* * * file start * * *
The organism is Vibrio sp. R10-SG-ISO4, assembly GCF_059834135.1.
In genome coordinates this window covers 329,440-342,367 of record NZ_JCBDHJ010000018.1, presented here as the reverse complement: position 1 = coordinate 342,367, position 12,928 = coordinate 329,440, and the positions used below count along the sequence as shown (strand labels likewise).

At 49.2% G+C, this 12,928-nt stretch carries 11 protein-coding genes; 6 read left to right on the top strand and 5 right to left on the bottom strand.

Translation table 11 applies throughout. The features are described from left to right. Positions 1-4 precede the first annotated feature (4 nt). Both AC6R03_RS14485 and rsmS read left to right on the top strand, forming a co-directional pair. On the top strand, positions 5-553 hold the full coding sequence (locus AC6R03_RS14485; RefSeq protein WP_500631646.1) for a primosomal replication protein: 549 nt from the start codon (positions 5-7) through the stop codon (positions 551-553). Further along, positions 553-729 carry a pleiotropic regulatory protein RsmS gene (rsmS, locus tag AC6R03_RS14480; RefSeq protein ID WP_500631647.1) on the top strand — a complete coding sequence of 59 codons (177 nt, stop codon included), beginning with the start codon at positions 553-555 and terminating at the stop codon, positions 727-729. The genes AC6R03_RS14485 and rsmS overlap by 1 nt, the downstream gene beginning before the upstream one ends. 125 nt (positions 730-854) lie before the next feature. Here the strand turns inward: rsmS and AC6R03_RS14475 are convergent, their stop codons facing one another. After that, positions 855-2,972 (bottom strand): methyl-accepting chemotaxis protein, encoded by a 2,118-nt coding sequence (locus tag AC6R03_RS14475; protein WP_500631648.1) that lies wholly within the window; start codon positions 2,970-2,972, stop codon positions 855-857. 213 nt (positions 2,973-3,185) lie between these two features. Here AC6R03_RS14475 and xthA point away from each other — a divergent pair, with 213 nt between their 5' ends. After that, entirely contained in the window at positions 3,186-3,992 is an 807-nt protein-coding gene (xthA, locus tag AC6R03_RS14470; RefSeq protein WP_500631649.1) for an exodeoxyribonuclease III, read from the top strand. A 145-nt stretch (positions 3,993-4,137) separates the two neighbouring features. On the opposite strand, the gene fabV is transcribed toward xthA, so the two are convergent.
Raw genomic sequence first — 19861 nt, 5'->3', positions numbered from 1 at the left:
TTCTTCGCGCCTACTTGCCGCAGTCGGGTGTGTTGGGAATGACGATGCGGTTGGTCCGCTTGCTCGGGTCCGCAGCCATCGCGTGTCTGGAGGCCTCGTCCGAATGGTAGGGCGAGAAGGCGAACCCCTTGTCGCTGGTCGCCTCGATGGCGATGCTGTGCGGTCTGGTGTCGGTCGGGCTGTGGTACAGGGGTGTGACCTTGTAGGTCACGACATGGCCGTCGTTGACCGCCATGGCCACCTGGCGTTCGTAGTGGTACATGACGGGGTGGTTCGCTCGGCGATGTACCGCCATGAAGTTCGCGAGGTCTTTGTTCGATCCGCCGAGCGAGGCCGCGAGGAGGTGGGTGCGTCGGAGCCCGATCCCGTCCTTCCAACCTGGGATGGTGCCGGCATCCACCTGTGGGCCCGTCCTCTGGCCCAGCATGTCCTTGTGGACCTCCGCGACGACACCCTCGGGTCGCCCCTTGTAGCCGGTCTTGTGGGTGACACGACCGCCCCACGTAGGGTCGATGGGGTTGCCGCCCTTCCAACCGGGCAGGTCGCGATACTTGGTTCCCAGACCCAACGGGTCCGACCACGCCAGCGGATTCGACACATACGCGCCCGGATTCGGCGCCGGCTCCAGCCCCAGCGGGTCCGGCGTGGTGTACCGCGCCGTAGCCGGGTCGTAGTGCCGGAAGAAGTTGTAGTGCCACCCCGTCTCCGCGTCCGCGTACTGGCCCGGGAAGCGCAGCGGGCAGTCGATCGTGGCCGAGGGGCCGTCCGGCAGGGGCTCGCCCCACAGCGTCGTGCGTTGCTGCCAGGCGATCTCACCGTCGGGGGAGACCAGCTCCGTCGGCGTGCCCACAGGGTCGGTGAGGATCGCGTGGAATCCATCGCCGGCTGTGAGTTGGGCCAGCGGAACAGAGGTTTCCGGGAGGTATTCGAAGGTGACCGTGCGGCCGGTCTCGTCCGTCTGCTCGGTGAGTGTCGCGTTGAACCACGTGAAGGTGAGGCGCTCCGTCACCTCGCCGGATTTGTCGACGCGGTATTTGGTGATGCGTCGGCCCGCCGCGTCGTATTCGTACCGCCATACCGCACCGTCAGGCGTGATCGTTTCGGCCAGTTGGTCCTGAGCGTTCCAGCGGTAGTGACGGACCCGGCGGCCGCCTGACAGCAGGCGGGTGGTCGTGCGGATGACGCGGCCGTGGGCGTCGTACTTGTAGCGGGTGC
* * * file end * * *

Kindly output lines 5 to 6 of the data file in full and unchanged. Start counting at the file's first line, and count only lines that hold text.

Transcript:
Raw genomic sequence first — 19861 nt, 5'->3', positions numbered from 1 at the left:
TTCTTCGCGCCTACTTGCCGCAGTCGGGTGTGTTGGGAATGACGATGCGGTTGGTCCGCTTGCTCGGGTCCGCAGCCATCGCGTGTCTGGAGGCCTCGTCCGAATGGTAGGGCGAGAAGGCGAACCCCTTGTCGCTGGTCGCCTCGATGGCGATGCTGTGCGGTCTGGTGTCGGTCGGGCTGTGGTACAGGGGTGTGACCTTGTAGGTCACGACATGGCCGTCGTTGACCGCCATGGCCACCTGGCGTTCGTAGTGGTACATGACGGGGTGGTTCGCTCGGCGATGTACCGCCATGAAGTTCGCGAGGTCTTTGTTCGATCCGCCGAGCGAGGCCGCGAGGAGGTGGGTGCGTCGGAGCCCGATCCCGTCCTTCCAACCTGGGATGGTGCCGGCATCCACCTGTGGGCCCGTCCTCTGGCCCAGCATGTCCTTGTGGACCTCCGCGACGACACCCTCGGGTCGCCCCTTGTAGCCGGTCTTGTGGGTGACACGACCGCCCCACGTAGGGTCGATGGGGTTGCCGCCCTTCCAACCGGGCAGGTCGCGATACTTGGTTCCCAGACCCAACGGGTCCGACCACGCCAGCGGATTCGACACATACGCGCCCGGATTCGGCGCCGGCTCCAGCCCCAGCGGGTCCGGCGTGGTGTACCGCGCCGTAGCCGGGTCGTAGTGCCGGAAGAAGTTGTAGTGCCACCCCGTCTCCGCGTCCGCGTACTGGCCCGGGAAGCGCAGCGGGCAGTCGATCGTGGCCGAGGGGCCGTCCGGCAGGGGCTCGCCCCACAGCGTCGTGCGTTGCTGCCAGGCGATCTCACCGTCGGGGGAGACCAGCTCCGTCGGCGTGCCCACAGGGTCGGTGAGGATCGCGTGGAATCCATCGCCGGCTGTGAGTTGGGCCAGCGGAACAGAGGTTTCCGGGAGGTATTCGAAGGTGACCGTGCGGCCGGTCTCGTCCGTCTGCTCGGTGAGTGTCGCGTTGAACCACGTGAAGGTGAGGCGCTCCGTCACCTCGCCGGATTTGTCGACGCGGTATTTGGTGATGCGTCGGCCCGCCGCGTCGTATTCGTACCGCCATACCGCACCGTCAGGCGTGATCGTTTCGGCCAGTTGGTCCTGAGCGTTCCAGCGGTAGTGACGGACCCGGCGGCCGCCTGACAGCAGGCGGGTGGTCGTGCGGATGACGCGGCCGTGGGCGTCGTACTTGTAGCGGGTGC